Indian photoshoot echoing gang rape sparks outrage

This article is more than 12 months old

An Indian photographer has sparked outrage with a fashion shoot showing a woman being assaulted on a bus, echoing a fatal gang-rape that shocked the nation.

The project by Mr Raj Shetye called The Wrong Turn appeared in his online portfolio in recent days before being taken down, according to media reports on Wednesday.

The photos show a female model dressed in high-end fashion garments being groped on a bus by a group of stylishly-dressed men.

Mumbai-based Mr Shetye​ told Buzzfeed that the shoot was not based on the fatal gang-rape of a student on a bus in New Delhi in December 2012.

“But being a part of society and being a photographer, that topic moves me from inside,” he said. “I stay in a society where my mother, my girlfriend, my sister are out there and something like this can happen to them also.”

But many saw parallels between the shoot and the case, and took to social media to express their outrage. Twitter users described the images as “shocking", “disgusting” and “mind boggling”.





In the 2012 incident, a gang of six rape a 23-year-old physiotherapy student after she was tricked into boarding a private bus on the way home from the cinema with a male friend.

The woman died 13 days after the attack from her injuries, after being airlifted to a Singapore hospital for specialist treatment.

The attack sparked outrage across India over levels of sexual violence against women and led to tougher laws to deter rapists.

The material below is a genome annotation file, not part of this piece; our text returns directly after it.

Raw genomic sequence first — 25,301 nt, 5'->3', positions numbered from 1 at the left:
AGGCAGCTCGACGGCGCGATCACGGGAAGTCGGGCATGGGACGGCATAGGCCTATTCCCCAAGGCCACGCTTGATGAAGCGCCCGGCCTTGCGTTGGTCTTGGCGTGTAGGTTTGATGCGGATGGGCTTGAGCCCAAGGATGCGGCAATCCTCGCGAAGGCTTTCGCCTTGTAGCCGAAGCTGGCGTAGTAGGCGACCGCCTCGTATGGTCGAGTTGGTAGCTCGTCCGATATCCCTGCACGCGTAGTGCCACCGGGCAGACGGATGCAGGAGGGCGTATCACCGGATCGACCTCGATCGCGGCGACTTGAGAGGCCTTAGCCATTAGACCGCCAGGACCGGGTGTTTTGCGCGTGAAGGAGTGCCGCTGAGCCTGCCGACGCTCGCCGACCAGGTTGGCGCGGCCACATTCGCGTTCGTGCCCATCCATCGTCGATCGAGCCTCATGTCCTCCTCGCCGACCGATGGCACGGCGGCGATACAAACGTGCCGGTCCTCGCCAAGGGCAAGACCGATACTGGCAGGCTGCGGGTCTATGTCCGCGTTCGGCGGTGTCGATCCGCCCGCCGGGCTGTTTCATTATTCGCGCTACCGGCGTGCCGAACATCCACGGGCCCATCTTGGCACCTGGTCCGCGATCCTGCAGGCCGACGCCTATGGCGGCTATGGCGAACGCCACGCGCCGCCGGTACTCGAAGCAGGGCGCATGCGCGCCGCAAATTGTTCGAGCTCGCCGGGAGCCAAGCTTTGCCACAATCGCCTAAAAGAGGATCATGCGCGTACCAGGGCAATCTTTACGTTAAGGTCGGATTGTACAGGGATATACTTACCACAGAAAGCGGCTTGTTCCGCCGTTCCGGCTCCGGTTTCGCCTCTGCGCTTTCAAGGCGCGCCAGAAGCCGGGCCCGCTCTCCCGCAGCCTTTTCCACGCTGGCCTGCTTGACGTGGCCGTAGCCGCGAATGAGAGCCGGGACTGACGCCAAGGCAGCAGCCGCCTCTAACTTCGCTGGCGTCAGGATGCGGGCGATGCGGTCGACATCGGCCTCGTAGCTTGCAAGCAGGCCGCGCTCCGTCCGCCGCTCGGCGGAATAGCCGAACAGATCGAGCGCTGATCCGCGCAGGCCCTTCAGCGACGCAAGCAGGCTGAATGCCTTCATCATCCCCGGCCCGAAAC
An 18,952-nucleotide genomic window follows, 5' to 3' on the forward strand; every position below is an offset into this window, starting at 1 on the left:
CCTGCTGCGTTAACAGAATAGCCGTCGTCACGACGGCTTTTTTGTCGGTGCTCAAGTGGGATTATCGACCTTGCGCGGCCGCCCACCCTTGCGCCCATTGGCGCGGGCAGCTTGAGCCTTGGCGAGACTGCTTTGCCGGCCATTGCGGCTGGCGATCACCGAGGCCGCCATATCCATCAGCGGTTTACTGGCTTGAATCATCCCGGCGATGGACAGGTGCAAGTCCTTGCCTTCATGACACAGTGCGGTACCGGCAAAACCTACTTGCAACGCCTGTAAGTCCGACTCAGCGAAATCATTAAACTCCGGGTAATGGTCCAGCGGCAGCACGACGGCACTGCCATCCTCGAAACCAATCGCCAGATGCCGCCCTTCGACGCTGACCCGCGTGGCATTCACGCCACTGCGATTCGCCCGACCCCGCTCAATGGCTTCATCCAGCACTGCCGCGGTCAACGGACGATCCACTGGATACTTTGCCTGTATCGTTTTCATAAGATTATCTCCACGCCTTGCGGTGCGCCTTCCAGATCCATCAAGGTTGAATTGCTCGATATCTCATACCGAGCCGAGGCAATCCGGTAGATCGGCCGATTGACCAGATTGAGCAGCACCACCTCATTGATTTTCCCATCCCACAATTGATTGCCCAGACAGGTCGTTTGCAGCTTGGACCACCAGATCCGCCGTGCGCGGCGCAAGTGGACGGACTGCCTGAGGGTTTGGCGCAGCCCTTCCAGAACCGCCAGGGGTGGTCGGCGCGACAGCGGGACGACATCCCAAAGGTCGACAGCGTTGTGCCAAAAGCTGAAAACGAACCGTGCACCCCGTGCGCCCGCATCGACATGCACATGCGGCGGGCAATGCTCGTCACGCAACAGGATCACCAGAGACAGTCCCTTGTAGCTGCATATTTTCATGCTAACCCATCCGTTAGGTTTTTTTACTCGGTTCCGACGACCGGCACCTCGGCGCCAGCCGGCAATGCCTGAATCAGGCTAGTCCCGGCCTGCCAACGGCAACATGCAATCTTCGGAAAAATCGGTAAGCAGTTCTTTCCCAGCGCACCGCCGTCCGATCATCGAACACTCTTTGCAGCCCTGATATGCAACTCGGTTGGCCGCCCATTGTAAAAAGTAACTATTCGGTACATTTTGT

“This is in no way meant to glamorise the act, which was very bad,” Mr Shetye told BuzzFeed by telephone. “It’s just a way of throwing light on it.”

Ms Nirmala Samant, chairman of the National Commission for Women, has written to Mumbai’s chief of police calling for an investigation over the photographs.

“Any person with common sense will understand this is nothing but glorifying of violence,” Ms Samant told AFP. “I’m of the strong opinion that there should be some legal action because this is not artistic freedom, certainly not.”

Mr Shetye issued a statement in defence of his work, saying he had “tried to express myself through the medium I know best” and that the controversy was based on misinterpretation.

“The aim is purely to create art that will garner public opinion about issues that concern women,” he said.  “It breaks my heart to see my mother, my friends, my sister constraining themselves professionally and personally just to be safe.”  

He said the clothes’ designers had not been credited as the shoot was not for commercial gain.​

Source: AFP, BuzzFeed

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